In medieval France, most red wine was the result of short fermentation, usually of no more than one or two days. The short period of contact with the grape skins meant that the resultant wines were pale in colour, and were probably very similar to the rosés of today. Such wines exported from Bordeaux were known as vinum clarum, vin clar, or clairet, and it is from the last of these that the English term Claret is derived. Other much darker wines were also made by pressing the remaining skins, effectively the same as modern press wine, and these were known as vinum rubeum, bin vermelh, or pinpin.
Although the term clairet was widely used during the medieval period in France, the word claret does not appear to have been used at all extensively in England until the 16th century. In the second half of the 17th century, a new type of wine, of much higher quality and deeper colour, began to be produced in the Graves [southern Bordeaux] and on the sands and gravels of the Medoc, to the the northwest of Bordeaux. These wines, the provenance of specific properties, where close attention was paid to grape selection, improved methods of vinification, and the use of new oak barrels, became known by the beginning of the 18th century as New French Clarets, and the earliest and most famous of them were Haut-Brion, Lafite, Latour, and Margaux. (end Robinson).
Based on the time frame of the O’Brian novels, I’d have to guess that the characters were drinking what we know today as bordeaux, wines made from the five grapes noted above and in that region of western France. French wines, and this was certainly true centuries ago, tend to be lighter in body and alcohol than their American counterparts, with alcohol levels of 12.5 % or so being typical. Good luck trying to find a California red at 12.5 % these days. Also, I have been with our sister Monica in Spain when she has ordered clarete, and the wine produced was somewhere in color between a bordeaux-style red and a pink rosé, more of a bright, light red color. Many wineries in Spain and other parts of Europe still make their rosés in this bright red color (Floresta’s rosé is but one good example and a nice bargain), which is certainly in keeping with the traditional method cited by Robinson above. In Provence, in the south of France, the rosés are almost uniformly pink, or near that color. Muga, one of our favorite producers, and a number of other more modern Spanish wineries have moved to that model.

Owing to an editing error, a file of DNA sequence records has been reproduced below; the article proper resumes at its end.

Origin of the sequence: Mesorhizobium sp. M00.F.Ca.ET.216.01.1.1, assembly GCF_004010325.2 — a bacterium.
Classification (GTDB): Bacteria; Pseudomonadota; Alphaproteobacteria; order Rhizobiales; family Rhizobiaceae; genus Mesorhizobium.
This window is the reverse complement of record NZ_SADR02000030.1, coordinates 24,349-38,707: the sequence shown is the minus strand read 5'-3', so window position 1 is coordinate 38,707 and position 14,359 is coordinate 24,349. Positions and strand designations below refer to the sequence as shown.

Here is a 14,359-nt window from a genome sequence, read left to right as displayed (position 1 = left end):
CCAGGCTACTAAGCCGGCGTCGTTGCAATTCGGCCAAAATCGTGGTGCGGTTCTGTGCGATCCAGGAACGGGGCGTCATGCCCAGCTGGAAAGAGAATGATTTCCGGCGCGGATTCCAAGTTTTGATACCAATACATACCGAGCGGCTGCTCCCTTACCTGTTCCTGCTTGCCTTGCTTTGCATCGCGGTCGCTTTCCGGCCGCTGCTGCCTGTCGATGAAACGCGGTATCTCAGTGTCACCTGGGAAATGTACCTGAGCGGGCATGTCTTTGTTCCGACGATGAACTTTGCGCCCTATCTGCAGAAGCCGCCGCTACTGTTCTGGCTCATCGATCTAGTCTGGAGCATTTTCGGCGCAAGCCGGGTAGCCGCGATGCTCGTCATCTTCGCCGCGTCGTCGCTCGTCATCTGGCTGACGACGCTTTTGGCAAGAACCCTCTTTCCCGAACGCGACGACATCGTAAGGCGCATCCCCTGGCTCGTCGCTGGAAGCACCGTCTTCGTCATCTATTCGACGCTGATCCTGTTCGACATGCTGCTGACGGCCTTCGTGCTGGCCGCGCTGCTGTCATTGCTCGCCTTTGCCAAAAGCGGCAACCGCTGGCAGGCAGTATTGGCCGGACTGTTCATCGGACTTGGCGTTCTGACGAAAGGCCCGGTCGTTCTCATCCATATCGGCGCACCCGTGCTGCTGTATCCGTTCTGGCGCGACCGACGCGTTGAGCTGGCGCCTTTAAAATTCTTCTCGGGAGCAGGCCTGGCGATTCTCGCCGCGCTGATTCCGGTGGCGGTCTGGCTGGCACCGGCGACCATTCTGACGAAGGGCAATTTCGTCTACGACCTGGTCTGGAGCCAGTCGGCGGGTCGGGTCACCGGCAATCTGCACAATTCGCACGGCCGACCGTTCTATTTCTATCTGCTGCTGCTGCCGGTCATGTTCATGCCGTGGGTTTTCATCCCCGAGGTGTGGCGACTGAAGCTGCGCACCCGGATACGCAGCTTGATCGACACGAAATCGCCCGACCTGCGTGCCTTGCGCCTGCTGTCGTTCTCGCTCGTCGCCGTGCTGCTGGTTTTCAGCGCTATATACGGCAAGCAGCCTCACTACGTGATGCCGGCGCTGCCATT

So, if you want to drink along with the O’Brian characters, find an affordable red wine from Bordeaux, get it at a nice temp (stick in the fridge for 20 or 30 min before opening, just to calm it down), and pour a modest serving. These guys were at sea; I don’t imagine most good captains operated half in the bag. If they did, they probably didn’t get to remain captain very long. But you’re the navy
guy so you’d know better than I. Now that you are a landlubber, however, feel free to replenish your crystal goblet often. (The wines from the Entre-Deux-Mers region are underappreciated and can offer some good value.) Hope this helps. If you need more info, just holler.
That’s Claret, more or less. Clear?